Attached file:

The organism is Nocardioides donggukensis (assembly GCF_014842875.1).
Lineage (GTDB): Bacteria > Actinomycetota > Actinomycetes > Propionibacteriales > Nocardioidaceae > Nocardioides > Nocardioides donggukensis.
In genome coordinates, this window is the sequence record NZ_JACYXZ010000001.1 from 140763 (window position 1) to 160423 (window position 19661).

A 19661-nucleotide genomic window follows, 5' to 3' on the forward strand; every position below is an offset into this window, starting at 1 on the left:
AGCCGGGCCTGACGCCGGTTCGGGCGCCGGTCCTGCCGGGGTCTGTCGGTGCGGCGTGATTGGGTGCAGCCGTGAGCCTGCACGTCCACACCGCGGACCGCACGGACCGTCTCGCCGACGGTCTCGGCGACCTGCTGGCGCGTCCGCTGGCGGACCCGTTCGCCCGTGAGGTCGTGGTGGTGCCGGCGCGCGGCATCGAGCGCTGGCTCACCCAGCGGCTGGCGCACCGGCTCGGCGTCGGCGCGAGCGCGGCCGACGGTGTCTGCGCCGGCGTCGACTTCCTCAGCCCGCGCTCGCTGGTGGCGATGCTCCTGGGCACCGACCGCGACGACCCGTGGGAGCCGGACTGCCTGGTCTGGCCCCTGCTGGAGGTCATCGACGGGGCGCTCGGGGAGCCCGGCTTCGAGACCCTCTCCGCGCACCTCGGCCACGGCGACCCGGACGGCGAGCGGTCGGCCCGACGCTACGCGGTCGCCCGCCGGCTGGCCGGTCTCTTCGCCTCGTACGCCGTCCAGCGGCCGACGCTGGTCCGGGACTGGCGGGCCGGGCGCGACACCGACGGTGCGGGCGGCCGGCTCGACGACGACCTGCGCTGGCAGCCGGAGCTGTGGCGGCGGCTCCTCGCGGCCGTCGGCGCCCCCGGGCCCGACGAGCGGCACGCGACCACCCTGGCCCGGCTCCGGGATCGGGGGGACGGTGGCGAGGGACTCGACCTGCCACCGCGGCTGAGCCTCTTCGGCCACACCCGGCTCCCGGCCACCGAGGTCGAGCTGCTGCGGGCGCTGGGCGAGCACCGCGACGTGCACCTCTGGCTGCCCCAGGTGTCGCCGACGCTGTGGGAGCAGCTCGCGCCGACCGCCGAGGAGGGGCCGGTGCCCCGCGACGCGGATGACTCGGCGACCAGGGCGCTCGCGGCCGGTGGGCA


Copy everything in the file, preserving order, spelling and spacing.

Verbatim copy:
The organism is Nocardioides donggukensis (assembly GCF_014842875.1).
Lineage (GTDB): Bacteria > Actinomycetota > Actinomycetes > Propionibacteriales > Nocardioidaceae > Nocardioides > Nocardioides donggukensis.
In genome coordinates, this window is the sequence record NZ_JACYXZ010000001.1 from 140763 (window position 1) to 160423 (window position 19661).

A 19661-nucleotide genomic window follows, 5' to 3' on the forward strand; every position below is an offset into this window, starting at 1 on the left:
AGCCGGGCCTGACGCCGGTTCGGGCGCCGGTCCTGCCGGGGTCTGTCGGTGCGGCGTGATTGGGTGCAGCCGTGAGCCTGCACGTCCACACCGCGGACCGCACGGACCGTCTCGCCGACGGTCTCGGCGACCTGCTGGCGCGTCCGCTGGCGGACCCGTTCGCCCGTGAGGTCGTGGTGGTGCCGGCGCGCGGCATCGAGCGCTGGCTCACCCAGCGGCTGGCGCACCGGCTCGGCGTCGGCGCGAGCGCGGCCGACGGTGTCTGCGCCGGCGTCGACTTCCTCAGCCCGCGCTCGCTGGTGGCGATGCTCCTGGGCACCGACCGCGACGACCCGTGGGAGCCGGACTGCCTGGTCTGGCCCCTGCTGGAGGTCATCGACGGGGCGCTCGGGGAGCCCGGCTTCGAGACCCTCTCCGCGCACCTCGGCCACGGCGACCCGGACGGCGAGCGGTCGGCCCGACGCTACGCGGTCGCCCGCCGGCTGGCCGGTCTCTTCGCCTCGTACGCCGTCCAGCGGCCGACGCTGGTCCGGGACTGGCGGGCCGGGCGCGACACCGACGGTGCGGGCGGCCGGCTCGACGACGACCTGCGCTGGCAGCCGGAGCTGTGGCGGCGGCTCCTCGCGGCCGTCGGCGCCCCCGGGCCCGACGAGCGGCACGCGACCACCCTGGCCCGGCTCCGGGATCGGGGGGACGGTGGCGAGGGACTCGACCTGCCACCGCGGCTGAGCCTCTTCGGCCACACCCGGCTCCCGGCCACCGAGGTCGAGCTGCTGCGGGCGCTGGGCGAGCACCGCGACGTGCACCTCTGGCTGCCCCAGGTGTCGCCGACGCTGTGGGAGCAGCTCGCGCCGACCGCCGAGGAGGGGCCGGTGCCCCGCGACGCGGATGACTCGGCGACCAGGGCGCTCGCGGCCGGTGGGCA